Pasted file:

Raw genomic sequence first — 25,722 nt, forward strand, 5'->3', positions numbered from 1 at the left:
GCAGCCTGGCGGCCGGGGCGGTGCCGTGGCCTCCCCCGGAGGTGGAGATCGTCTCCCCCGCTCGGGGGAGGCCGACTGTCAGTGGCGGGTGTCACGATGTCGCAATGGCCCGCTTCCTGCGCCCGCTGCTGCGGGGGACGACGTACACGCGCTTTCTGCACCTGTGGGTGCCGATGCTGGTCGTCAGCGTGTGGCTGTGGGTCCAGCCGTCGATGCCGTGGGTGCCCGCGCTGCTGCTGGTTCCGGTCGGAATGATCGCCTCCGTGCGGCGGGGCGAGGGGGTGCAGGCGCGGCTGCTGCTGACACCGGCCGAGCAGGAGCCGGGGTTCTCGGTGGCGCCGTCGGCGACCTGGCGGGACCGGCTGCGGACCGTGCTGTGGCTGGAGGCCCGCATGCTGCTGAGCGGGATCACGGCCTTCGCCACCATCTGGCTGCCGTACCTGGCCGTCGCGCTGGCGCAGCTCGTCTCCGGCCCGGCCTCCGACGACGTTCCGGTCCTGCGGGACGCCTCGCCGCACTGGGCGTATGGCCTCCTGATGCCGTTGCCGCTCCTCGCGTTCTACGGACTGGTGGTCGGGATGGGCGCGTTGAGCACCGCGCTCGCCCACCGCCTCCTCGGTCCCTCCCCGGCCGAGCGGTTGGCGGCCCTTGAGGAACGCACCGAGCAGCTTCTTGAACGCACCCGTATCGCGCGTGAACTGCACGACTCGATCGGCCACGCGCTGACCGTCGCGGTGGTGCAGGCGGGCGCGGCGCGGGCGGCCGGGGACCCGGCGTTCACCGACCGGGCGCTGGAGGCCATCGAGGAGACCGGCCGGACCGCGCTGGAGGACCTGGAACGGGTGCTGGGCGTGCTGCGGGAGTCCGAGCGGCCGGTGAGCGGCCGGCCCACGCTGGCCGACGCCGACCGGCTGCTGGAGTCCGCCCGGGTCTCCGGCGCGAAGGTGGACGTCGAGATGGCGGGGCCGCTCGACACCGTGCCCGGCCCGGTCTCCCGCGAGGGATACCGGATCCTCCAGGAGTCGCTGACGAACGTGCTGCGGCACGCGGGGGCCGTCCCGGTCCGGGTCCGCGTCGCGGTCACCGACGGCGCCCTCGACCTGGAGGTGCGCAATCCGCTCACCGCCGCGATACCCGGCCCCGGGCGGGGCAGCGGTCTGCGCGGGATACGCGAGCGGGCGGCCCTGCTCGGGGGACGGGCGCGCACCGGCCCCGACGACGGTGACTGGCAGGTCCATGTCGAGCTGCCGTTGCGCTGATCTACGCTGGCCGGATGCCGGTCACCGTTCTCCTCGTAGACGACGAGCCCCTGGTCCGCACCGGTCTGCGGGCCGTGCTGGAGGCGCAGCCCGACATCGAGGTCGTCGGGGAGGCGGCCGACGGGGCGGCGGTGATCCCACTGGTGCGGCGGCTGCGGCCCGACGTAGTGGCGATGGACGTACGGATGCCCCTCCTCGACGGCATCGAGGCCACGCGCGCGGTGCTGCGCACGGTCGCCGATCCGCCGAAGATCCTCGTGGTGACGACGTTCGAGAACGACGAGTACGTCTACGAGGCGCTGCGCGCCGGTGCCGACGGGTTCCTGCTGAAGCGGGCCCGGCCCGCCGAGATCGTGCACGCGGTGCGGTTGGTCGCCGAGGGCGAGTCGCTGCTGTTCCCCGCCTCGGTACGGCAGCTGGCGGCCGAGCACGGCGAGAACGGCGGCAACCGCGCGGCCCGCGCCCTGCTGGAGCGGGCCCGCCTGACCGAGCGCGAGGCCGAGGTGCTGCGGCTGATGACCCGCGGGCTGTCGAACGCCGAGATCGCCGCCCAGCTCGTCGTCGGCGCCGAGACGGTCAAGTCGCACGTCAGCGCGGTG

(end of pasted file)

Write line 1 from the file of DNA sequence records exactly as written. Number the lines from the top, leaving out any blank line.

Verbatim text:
Raw genomic sequence first — 25,722 nt, forward strand, 5'->3', positions numbered from 1 at the left: